1870. Si ergo quaeras, qua transeas, accipe Christum, quia ipse est via; Is. XXX, v. 21: haec est via, ambulate in ea. Et Augustinus dicit: ambula per hominem, et pervenies ad Deum. Melius est enim in via claudicare, quam praeter viam fortiter ambulare. Nam qui in via claudicat, etiam si parum proficiscatur, appropinquat ad terminum; qui vero extra viam ambulat, quanto fortius currit, tanto magis a termino elongatur.
1870. If then, you ask which way to go, accept Christ, for he is the way: this is the way, walk in it (Isa 30:21). And Augustine says: walk like this human being and you will come to God. It is better to limp along on the way than to walk briskly off the way. For one who limps on the way, even though he makes just a little progress, is approaching his destination; but if one walks off the way, the faster he goes the further he gets from his destination.
Si vero quaeras quo vadis, adhaere Christo, quia ipse est veritas, ad quam desideramus pervenire; Prov. VIII, 7: veritatem meditabitur guttur meum etc.
If you ask where to go, cling to Christ, for he is the truth which we desire to reach: my mouth will utter truth (Prov 8:7).
Si quaeris quo permaneas, adhaere Christo, quia ipse est vita. Prov. VIII, 35: qui me inveniet, inveniet vitam, et hauriet salutem a Domino.
If you ask where to remain, remain in Christ because he is the life: he who finds me finds life and will have salvation from the Lord (Prov 8:35).
Adhaere ergo Christo, si vis esse securus: non enim poteris deviare, quia ipse est via. Unde qui ei adhaerent, non ambulant in invio, sed per viam rectam; Prov. IV, v. 11: viam sapientiae monstrabo tibi. E contra dicitur de quibusdam: viam veritatis habitaculi non invenerunt. Item non potest decipi, quia ipse est veritas, et docet omnem veritatem; infra XVIII, 37: in hoc natus sum, et ad hoc veni, ut testimonium perhibeam veritati. Item non potest perturbari, quia ipse est vita et vitam dans; supra X, 10: ego veni ut vitam habeant, et abundantius habeant. Nam, ut Augustinus dicit, Dominus dicit ego sum via, veritas et vita, tamquam diceret qua vis ire? Ego sum via. Quo vis ire? Ego sum veritas. Ubi vis permanere? Ego sum vita. Non enim, ut Hilarius dicit, in erratica ducit ille qui est via, nec illudit per falsa qui veritas est, neque in mortis relinquit errore qui vita est.
Therefore, cling to Christ if you wish to be secure, for you cannot get off the road because he is the way. And those who hold on to him are not walking off the road but on the right road: I have taught you the way of wisdom (Prov 4:11). But some are just the opposite: they did not find the way of truth to dwell in (Ps 107:4). Again, they cannot be deceived, because he is the truth and teaches all truth: for this I was born, and for this I came into the world, that I should give testimony to the truth (John 18:37). Further, they cannot be troubled, because he is the life and the giver of life: I have come that they may have life, and have it more abundantly (John 10:10). Augustine says that when our Lord said I am the way, and the truth, and the life, he was saying in effect: how do you want to go? I am the way. Where do you want to go? I am the truth. Where do you want to remain? I am the life. As Hilary says, he who is the way does not lead us on erratic paths; he who is the truth does not deceive us with falsehoods; and he who is the life does not abandon us to death.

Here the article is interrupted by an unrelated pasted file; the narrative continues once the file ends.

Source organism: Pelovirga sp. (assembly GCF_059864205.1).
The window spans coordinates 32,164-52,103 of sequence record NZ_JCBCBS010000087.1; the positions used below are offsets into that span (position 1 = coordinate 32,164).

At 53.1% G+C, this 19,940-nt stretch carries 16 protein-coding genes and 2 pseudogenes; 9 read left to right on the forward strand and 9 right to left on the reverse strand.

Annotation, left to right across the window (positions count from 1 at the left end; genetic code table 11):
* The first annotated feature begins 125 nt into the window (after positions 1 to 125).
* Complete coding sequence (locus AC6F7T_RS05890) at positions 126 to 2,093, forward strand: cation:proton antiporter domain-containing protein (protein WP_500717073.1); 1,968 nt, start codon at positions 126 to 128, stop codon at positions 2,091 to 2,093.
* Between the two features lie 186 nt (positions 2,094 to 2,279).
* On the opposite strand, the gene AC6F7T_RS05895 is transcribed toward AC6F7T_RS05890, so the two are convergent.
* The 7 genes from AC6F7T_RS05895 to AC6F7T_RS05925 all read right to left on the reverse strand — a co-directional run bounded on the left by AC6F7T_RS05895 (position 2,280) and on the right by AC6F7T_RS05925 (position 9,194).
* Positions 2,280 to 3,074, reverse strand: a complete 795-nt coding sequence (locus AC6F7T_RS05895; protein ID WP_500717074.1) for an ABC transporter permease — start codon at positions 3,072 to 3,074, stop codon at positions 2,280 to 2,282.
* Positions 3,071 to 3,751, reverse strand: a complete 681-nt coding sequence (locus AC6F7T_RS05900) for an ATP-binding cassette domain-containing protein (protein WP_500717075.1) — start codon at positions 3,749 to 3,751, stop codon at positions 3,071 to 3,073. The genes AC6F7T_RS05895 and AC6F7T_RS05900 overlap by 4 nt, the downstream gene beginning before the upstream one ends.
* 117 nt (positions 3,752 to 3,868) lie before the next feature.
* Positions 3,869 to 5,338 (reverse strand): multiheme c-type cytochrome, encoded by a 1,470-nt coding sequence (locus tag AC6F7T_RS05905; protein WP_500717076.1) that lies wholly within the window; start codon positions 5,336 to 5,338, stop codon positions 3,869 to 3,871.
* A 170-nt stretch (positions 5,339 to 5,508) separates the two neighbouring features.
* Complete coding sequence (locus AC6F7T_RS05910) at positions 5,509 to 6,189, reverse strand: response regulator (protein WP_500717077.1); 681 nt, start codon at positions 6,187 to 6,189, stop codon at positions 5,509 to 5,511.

1871. Vel aliter. Tria sunt in homine quae ad sanctitatem pertinent, scilicet actio et contemplatio et intentio: et ista perficiuntur a Christo. Nam activam exercentibus Christus est via; in contemplativa vero perseverantibus Christus est veritas: sed activorum et contemplantium intentionem dirigit ad vitam, scilicet aeternam. Docet enim ire, et praedicare pro futuro saeculo. Sic ergo Dominus est nobis via qua imus ad ipsum, et per ipsum ad Patrem.
1871. Here is another interpretation. In human beings, holiness involves three things: action, contemplation, and one’s intention. These are brought to perfection by Christ. Christ is the way for those in the active life; he is the truth for those who stand firm in the contemplative life. And he directs the intention of both those in the active and contemplative life to life, eternal life. For he teaches us to go and preach for the sake of the age to come. So, the Lord is our way by which we go to him, and through him to the Father.
1872. Sed cum ipsemet qui via est, vadit ad Patrem, numquid ipse est sibi via?